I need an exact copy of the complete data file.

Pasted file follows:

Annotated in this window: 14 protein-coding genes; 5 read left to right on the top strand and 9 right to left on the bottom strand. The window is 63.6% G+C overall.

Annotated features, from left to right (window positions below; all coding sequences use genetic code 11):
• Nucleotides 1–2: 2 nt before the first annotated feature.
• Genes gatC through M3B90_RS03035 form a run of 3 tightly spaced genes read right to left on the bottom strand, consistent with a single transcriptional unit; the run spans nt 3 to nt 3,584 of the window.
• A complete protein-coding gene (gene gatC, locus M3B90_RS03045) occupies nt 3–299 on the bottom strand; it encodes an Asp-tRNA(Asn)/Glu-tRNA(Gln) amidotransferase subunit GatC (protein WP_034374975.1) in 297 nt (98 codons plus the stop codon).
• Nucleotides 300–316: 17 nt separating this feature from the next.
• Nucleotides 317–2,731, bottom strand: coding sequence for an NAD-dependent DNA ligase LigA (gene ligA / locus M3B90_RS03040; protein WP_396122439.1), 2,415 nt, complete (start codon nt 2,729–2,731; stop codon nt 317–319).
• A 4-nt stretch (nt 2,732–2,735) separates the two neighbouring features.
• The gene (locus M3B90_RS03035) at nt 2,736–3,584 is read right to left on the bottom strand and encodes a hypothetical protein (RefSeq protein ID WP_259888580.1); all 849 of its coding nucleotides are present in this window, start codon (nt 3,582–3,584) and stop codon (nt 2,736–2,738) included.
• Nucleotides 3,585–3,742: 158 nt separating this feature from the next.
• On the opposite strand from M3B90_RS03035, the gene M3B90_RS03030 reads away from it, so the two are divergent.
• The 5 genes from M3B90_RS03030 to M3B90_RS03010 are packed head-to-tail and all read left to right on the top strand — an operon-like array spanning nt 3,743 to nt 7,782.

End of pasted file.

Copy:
Annotated in this window: 14 protein-coding genes; 5 read left to right on the top strand and 9 right to left on the bottom strand. The window is 63.6% G+C overall.

Annotated features, from left to right (window positions below; all coding sequences use genetic code 11):
• Nucleotides 1–2: 2 nt before the first annotated feature.
• Genes gatC through M3B90_RS03035 form a run of 3 tightly spaced genes read right to left on the bottom strand, consistent with a single transcriptional unit; the run spans nt 3 to nt 3,584 of the window.
• A complete protein-coding gene (gene gatC, locus M3B90_RS03045) occupies nt 3–299 on the bottom strand; it encodes an Asp-tRNA(Asn)/Glu-tRNA(Gln) amidotransferase subunit GatC (protein WP_034374975.1) in 297 nt (98 codons plus the stop codon).
• Nucleotides 300–316: 17 nt separating this feature from the next.
• Nucleotides 317–2,731, bottom strand: coding sequence for an NAD-dependent DNA ligase LigA (gene ligA / locus M3B90_RS03040; protein WP_396122439.1), 2,415 nt, complete (start codon nt 2,729–2,731; stop codon nt 317–319).
• A 4-nt stretch (nt 2,732–2,735) separates the two neighbouring features.
• The gene (locus M3B90_RS03035) at nt 2,736–3,584 is read right to left on the bottom strand and encodes a hypothetical protein (RefSeq protein ID WP_259888580.1); all 849 of its coding nucleotides are present in this window, start codon (nt 3,582–3,584) and stop codon (nt 2,736–2,738) included.
• Nucleotides 3,585–3,742: 158 nt separating this feature from the next.
• On the opposite strand from M3B90_RS03035, the gene M3B90_RS03030 reads away from it, so the two are divergent.
• The 5 genes from M3B90_RS03030 to M3B90_RS03010 are packed head-to-tail and all read left to right on the top strand — an operon-like array spanning nt 3,743 to nt 7,782.